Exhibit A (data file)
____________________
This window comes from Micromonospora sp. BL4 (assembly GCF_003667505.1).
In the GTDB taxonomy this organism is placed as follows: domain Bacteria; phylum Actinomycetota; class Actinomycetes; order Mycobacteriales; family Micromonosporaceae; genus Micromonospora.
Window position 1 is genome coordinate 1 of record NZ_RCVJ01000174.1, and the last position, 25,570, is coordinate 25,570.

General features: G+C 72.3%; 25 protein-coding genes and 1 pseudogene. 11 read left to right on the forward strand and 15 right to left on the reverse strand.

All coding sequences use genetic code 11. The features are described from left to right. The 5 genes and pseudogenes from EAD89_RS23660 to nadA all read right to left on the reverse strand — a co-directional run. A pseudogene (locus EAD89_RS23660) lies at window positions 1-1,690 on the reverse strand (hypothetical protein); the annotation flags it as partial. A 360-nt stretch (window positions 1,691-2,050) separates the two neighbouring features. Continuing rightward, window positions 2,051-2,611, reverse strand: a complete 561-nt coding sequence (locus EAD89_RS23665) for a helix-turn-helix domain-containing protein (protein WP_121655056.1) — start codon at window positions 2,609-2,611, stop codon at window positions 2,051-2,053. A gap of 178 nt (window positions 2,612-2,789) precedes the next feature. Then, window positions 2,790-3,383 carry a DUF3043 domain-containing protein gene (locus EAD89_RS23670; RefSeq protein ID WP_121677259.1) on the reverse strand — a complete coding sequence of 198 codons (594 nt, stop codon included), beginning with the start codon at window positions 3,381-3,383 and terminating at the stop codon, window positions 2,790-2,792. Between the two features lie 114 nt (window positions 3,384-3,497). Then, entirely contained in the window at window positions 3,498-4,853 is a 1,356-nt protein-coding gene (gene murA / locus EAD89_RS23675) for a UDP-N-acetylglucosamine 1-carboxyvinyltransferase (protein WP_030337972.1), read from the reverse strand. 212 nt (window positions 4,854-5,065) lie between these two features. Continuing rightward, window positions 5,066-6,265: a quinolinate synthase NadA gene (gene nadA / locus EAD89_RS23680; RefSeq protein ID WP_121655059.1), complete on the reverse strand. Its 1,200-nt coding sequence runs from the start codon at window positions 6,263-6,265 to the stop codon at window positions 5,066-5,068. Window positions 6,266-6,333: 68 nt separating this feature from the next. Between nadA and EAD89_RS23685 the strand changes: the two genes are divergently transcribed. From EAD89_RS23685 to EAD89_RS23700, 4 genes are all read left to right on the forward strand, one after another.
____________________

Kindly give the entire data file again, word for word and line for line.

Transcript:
This window comes from Micromonospora sp. BL4 (assembly GCF_003667505.1).
In the GTDB taxonomy this organism is placed as follows: domain Bacteria; phylum Actinomycetota; class Actinomycetes; order Mycobacteriales; family Micromonosporaceae; genus Micromonospora.
Window position 1 is genome coordinate 1 of record NZ_RCVJ01000174.1, and the last position, 25,570, is coordinate 25,570.

General features: G+C 72.3%; 25 protein-coding genes and 1 pseudogene. 11 read left to right on the forward strand and 15 right to left on the reverse strand.

All coding sequences use genetic code 11. The features are described from left to right. The 5 genes and pseudogenes from EAD89_RS23660 to nadA all read right to left on the reverse strand — a co-directional run. A pseudogene (locus EAD89_RS23660) lies at window positions 1-1,690 on the reverse strand (hypothetical protein); the annotation flags it as partial. A 360-nt stretch (window positions 1,691-2,050) separates the two neighbouring features. Continuing rightward, window positions 2,051-2,611, reverse strand: a complete 561-nt coding sequence (locus EAD89_RS23665) for a helix-turn-helix domain-containing protein (protein WP_121655056.1) — start codon at window positions 2,609-2,611, stop codon at window positions 2,051-2,053. A gap of 178 nt (window positions 2,612-2,789) precedes the next feature. Then, window positions 2,790-3,383 carry a DUF3043 domain-containing protein gene (locus EAD89_RS23670; RefSeq protein ID WP_121677259.1) on the reverse strand — a complete coding sequence of 198 codons (594 nt, stop codon included), beginning with the start codon at window positions 3,381-3,383 and terminating at the stop codon, window positions 2,790-2,792. Between the two features lie 114 nt (window positions 3,384-3,497). Then, entirely contained in the window at window positions 3,498-4,853 is a 1,356-nt protein-coding gene (gene murA / locus EAD89_RS23675) for a UDP-N-acetylglucosamine 1-carboxyvinyltransferase (protein WP_030337972.1), read from the reverse strand. 212 nt (window positions 4,854-5,065) lie between these two features. Continuing rightward, window positions 5,066-6,265: a quinolinate synthase NadA gene (gene nadA / locus EAD89_RS23680; RefSeq protein ID WP_121655059.1), complete on the reverse strand. Its 1,200-nt coding sequence runs from the start codon at window positions 6,263-6,265 to the stop codon at window positions 5,066-5,068. Window positions 6,266-6,333: 68 nt separating this feature from the next. Between nadA and EAD89_RS23685 the strand changes: the two genes are divergently transcribed. From EAD89_RS23685 to EAD89_RS23700, 4 genes are all read left to right on the forward strand, one after another.